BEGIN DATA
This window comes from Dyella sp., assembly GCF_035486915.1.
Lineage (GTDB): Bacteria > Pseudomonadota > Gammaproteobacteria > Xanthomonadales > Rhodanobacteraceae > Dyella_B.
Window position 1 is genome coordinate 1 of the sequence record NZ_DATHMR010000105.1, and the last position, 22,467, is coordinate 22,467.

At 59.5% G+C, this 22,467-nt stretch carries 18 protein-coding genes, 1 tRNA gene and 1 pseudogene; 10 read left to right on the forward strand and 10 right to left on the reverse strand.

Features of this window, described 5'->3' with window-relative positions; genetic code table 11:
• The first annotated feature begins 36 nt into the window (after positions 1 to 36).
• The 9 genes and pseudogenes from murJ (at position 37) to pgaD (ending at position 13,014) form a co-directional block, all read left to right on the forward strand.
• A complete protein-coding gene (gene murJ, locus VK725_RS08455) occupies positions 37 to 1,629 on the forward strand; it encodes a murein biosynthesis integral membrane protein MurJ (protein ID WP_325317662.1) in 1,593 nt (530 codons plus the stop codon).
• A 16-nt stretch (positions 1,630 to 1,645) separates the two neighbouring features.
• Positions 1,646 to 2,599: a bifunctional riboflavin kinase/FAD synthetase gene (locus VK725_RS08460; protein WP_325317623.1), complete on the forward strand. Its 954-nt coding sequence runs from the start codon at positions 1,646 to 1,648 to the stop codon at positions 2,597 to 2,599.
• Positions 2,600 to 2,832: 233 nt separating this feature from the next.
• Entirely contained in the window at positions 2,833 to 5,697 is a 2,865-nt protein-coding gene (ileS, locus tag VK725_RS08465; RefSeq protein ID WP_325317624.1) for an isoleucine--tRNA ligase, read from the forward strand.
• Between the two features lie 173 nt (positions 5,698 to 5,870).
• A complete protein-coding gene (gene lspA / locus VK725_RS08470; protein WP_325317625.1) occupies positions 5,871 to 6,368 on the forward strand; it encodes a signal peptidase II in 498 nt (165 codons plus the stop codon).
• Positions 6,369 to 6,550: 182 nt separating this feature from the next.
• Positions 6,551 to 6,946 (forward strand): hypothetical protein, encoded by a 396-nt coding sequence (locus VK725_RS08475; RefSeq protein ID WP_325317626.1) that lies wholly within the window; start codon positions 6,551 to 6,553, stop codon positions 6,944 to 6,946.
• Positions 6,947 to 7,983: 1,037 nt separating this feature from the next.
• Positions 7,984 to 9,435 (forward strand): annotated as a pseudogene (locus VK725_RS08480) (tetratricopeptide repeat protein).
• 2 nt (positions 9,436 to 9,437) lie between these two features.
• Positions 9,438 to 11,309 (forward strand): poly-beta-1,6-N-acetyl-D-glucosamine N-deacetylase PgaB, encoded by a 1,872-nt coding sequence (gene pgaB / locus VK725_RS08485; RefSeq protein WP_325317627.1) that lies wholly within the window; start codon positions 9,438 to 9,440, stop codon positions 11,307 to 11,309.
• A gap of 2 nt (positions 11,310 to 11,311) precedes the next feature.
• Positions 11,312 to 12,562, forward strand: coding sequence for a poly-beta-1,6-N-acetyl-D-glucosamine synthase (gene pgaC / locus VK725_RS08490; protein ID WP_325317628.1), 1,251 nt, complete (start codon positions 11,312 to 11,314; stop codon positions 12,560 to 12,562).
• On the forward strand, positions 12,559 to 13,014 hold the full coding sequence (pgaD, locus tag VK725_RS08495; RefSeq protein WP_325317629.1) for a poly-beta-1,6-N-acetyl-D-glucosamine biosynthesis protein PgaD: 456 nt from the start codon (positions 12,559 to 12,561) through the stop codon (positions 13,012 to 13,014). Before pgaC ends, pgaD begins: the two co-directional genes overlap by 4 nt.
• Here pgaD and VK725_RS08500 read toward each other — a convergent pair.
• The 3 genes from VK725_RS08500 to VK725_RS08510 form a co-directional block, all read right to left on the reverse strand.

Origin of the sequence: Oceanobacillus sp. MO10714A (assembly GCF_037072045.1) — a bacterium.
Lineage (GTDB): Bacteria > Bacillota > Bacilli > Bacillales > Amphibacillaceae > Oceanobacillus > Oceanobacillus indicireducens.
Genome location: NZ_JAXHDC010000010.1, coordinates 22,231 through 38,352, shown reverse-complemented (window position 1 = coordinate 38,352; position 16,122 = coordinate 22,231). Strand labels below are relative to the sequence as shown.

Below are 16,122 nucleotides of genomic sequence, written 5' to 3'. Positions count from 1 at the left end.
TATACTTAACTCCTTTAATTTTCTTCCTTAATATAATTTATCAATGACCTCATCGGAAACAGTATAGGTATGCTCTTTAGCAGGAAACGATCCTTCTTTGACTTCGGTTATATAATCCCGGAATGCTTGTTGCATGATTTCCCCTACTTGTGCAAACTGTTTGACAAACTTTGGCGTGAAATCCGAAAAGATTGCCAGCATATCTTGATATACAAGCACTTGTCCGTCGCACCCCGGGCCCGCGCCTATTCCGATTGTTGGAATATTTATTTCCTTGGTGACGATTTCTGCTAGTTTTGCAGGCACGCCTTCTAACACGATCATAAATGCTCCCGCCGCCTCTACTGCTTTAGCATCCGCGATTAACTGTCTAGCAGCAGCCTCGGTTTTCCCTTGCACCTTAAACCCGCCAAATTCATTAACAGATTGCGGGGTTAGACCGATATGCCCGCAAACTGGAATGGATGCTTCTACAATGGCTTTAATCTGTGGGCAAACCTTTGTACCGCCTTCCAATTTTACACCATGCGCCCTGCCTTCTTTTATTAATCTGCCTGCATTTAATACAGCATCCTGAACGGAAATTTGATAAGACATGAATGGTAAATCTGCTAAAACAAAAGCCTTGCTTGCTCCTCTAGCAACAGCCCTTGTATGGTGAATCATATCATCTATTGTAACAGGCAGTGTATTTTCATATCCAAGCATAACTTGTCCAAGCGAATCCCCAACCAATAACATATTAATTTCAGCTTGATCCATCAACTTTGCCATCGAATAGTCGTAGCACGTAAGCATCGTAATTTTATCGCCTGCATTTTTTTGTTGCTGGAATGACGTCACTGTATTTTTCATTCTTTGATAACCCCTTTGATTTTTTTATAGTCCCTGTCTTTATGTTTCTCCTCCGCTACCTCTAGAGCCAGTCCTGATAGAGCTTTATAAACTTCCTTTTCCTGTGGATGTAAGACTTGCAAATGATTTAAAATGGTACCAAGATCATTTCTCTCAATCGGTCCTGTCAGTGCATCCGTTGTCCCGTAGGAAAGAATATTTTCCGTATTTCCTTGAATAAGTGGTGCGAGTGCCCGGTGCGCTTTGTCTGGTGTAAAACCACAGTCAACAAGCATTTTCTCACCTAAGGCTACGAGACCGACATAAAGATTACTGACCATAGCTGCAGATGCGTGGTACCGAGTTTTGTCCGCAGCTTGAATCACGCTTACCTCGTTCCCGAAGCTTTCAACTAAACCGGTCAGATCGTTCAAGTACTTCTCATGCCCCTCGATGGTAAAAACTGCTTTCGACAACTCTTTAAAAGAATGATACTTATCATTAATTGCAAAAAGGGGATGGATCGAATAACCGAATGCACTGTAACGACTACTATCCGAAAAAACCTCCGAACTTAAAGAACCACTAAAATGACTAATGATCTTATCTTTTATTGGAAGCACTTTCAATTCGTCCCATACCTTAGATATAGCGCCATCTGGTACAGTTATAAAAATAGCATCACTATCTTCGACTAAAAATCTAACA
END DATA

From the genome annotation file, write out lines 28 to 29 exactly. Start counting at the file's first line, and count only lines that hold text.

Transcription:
Genome location: NZ_JAXHDC010000010.1, coordinates 22,231 through 38,352, shown reverse-complemented (window position 1 = coordinate 38,352; position 16,122 = coordinate 22,231). Strand labels below are relative to the sequence as shown.

Below are 16,122 nucleotides of genomic sequence, written 5' to 3'. Positions count from 1 at the left end.